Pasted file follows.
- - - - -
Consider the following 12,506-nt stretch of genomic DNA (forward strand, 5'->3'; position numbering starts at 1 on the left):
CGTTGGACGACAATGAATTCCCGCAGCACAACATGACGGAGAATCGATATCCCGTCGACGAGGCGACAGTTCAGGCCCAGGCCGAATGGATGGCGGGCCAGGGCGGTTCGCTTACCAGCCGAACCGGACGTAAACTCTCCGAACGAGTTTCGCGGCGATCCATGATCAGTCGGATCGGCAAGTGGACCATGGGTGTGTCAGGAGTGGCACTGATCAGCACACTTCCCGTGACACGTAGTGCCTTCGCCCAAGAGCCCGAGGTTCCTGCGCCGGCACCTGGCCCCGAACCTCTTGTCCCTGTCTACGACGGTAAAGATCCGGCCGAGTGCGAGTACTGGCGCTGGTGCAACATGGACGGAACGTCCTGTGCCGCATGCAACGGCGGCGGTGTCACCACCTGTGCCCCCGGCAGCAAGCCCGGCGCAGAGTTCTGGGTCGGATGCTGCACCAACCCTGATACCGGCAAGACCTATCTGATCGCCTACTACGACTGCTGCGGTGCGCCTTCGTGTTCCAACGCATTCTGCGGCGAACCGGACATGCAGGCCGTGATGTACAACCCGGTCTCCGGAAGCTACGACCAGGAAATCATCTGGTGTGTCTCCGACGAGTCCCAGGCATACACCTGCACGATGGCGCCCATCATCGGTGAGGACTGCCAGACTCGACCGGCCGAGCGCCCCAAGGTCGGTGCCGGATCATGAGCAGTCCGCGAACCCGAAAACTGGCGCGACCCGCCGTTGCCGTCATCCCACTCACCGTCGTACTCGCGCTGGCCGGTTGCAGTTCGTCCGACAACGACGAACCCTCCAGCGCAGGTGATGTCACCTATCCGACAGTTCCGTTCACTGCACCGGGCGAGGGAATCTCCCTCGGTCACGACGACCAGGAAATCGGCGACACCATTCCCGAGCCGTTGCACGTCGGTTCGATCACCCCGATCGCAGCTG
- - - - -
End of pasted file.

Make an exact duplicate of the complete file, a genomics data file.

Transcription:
Consider the following 12,506-nt stretch of genomic DNA (forward strand, 5'->3'; position numbering starts at 1 on the left):
CGTTGGACGACAATGAATTCCCGCAGCACAACATGACGGAGAATCGATATCCCGTCGACGAGGCGACAGTTCAGGCCCAGGCCGAATGGATGGCGGGCCAGGGCGGTTCGCTTACCAGCCGAACCGGACGTAAACTCTCCGAACGAGTTTCGCGGCGATCCATGATCAGTCGGATCGGCAAGTGGACCATGGGTGTGTCAGGAGTGGCACTGATCAGCACACTTCCCGTGACACGTAGTGCCTTCGCCCAAGAGCCCGAGGTTCCTGCGCCGGCACCTGGCCCCGAACCTCTTGTCCCTGTCTACGACGGTAAAGATCCGGCCGAGTGCGAGTACTGGCGCTGGTGCAACATGGACGGAACGTCCTGTGCCGCATGCAACGGCGGCGGTGTCACCACCTGTGCCCCCGGCAGCAAGCCCGGCGCAGAGTTCTGGGTCGGATGCTGCACCAACCCTGATACCGGCAAGACCTATCTGATCGCCTACTACGACTGCTGCGGTGCGCCTTCGTGTTCCAACGCATTCTGCGGCGAACCGGACATGCAGGCCGTGATGTACAACCCGGTCTCCGGAAGCTACGACCAGGAAATCATCTGGTGTGTCTCCGACGAGTCCCAGGCATACACCTGCACGATGGCGCCCATCATCGGTGAGGACTGCCAGACTCGACCGGCCGAGCGCCCCAAGGTCGGTGCCGGATCATGAGCAGTCCGCGAACCCGAAAACTGGCGCGACCCGCCGTTGCCGTCATCCCACTCACCGTCGTACTCGCGCTGGCCGGTTGCAGTTCGTCCGACAACGACGAACCCTCCAGCGCAGGTGATGTCACCTATCCGACAGTTCCGTTCACTGCACCGGGCGAGGGAATCTCCCTCGGTCACGACGACCAGGAAATCGGCGACACCATTCCCGAGCCGTTGCACGTCGGTTCGATCACCCCGATCGCAGCTG